Europe is a soft target. A close group of 28 states, but not a federal state, it is hampered by its complex decision-making process. The Brexit chaos will inevitably leave its mark. As the French historian Pierre Nora has noted, Europeans, once masters of the world, are now pushed to its periphery.
But Europe does not have to accept defeat.
A senior European intelligence official recently said there was a wake-up call in the range of threats confronting the E.U., including interference from Russia and the alt-right, and America’s “weaponization of extraterritorial laws in order to weaken our companies.”
“We must assert our European economic sovereignty,” he said. “We must rearm collectively.”
For that to take place, unity and political will are essential. Within the European Union as it is, that would be an uphill battle.
Europeans need more than a wake-up call. They must decide whether they can contemplate the prospect of their continent being cut up piece by piece by competing bigger powers, or whether they want to regain enough collective strength and common sense to control their own destiny. 5G networks will be a test. Though Huawei has the technological lead, strong doubts persist about its security. There are European alternatives. As the German center-right politician Norbert Röttgen pointed out on Twitter, “Europe has the technological capabilities to become an actor itself. That would be expensive. Hence the political question: Do we want to seize this opportunity or let it pass?”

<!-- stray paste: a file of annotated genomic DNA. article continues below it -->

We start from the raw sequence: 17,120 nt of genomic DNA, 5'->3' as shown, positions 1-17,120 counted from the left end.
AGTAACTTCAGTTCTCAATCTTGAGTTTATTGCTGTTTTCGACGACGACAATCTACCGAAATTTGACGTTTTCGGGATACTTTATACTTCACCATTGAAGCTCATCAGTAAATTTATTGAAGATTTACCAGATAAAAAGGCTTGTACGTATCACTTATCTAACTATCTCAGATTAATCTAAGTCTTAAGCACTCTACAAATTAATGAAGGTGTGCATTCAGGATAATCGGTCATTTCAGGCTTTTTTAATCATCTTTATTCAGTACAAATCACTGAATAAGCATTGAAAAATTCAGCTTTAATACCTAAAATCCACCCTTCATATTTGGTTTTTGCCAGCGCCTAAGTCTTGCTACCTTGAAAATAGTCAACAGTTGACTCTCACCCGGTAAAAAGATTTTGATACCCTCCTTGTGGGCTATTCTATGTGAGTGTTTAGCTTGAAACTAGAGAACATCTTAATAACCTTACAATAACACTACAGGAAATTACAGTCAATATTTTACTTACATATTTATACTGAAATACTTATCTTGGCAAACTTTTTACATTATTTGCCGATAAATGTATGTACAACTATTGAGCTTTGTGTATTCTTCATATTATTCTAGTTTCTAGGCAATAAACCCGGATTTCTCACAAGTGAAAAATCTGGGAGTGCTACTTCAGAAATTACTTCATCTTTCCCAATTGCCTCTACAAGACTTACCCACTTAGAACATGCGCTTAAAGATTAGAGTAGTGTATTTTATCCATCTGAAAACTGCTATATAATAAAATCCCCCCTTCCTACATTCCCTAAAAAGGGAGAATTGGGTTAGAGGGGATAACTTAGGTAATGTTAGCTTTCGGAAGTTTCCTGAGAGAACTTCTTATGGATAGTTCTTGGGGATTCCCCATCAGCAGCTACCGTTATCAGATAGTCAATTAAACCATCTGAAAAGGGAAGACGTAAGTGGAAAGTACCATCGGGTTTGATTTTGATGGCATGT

But what role would Europe play in this new world? On March 5, France’s President Emmanuel Macron issued a solemn call for “A European Renaissance” that was published throughout Europe. “Europe is not just an economic market. It is a project,” he wrote, adding that the European civilization “unites, frees and protects us.” In an understated reaction titled “Getting Europe Right,” Annegret Kramp-Karrenbauer of Germany, the new leader of the conservative Christian Democratic Union, set out a different vision. The contrast could be called the status quo vision versus the strategic vision.
The lack of accord between these two close, major European nations shows the extent of the challenge. On China, though, they finally seem ready to act together. Moved by a sense of urgency to counter the Chinese divisive strategy, President Macron has invited Germany’s Chancellor Angela Merkel and the president of the European Union’s executive arm to join him in what was originally planned as a bilateral meeting with President Xi, on Tuesday in Paris.
Some European leaders still see their continent as the last defender of democracy and multilateralism. Few, unfortunately, are ready to unite to take up that fight.
Sylvie Kauffmann is the editorial director and a former editor in chief of Le Monde, and a contributing opinion writer.
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